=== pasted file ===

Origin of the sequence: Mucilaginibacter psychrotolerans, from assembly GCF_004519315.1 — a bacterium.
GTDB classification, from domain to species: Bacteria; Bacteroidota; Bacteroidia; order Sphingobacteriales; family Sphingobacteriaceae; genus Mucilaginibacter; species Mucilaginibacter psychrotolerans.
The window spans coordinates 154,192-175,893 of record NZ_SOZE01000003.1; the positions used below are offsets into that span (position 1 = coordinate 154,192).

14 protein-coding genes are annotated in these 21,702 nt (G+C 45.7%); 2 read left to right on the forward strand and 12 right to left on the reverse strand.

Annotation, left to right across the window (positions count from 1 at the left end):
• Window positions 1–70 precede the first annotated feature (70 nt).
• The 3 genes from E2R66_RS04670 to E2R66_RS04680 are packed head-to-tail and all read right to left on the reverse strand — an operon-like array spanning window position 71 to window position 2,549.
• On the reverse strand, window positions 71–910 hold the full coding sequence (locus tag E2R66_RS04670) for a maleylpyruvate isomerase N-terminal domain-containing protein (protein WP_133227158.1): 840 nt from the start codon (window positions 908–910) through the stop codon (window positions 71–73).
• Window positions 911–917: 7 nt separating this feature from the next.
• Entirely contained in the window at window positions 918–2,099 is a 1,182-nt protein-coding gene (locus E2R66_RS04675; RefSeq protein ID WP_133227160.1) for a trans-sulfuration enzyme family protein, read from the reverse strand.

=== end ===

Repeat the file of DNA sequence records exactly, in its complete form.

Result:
Origin of the sequence: Mucilaginibacter psychrotolerans, from assembly GCF_004519315.1 — a bacterium.
GTDB classification, from domain to species: Bacteria; Bacteroidota; Bacteroidia; order Sphingobacteriales; family Sphingobacteriaceae; genus Mucilaginibacter; species Mucilaginibacter psychrotolerans.
The window spans coordinates 154,192-175,893 of record NZ_SOZE01000003.1; the positions used below are offsets into that span (position 1 = coordinate 154,192).

14 protein-coding genes are annotated in these 21,702 nt (G+C 45.7%); 2 read left to right on the forward strand and 12 right to left on the reverse strand.

Annotation, left to right across the window (positions count from 1 at the left end):
• Window positions 1–70 precede the first annotated feature (70 nt).
• The 3 genes from E2R66_RS04670 to E2R66_RS04680 are packed head-to-tail and all read right to left on the reverse strand — an operon-like array spanning window position 71 to window position 2,549.
• On the reverse strand, window positions 71–910 hold the full coding sequence (locus tag E2R66_RS04670) for a maleylpyruvate isomerase N-terminal domain-containing protein (protein WP_133227158.1): 840 nt from the start codon (window positions 908–910) through the stop codon (window positions 71–73).
• Window positions 911–917: 7 nt separating this feature from the next.
• Entirely contained in the window at window positions 918–2,099 is a 1,182-nt protein-coding gene (locus E2R66_RS04675; RefSeq protein ID WP_133227160.1) for a trans-sulfuration enzyme family protein, read from the reverse strand.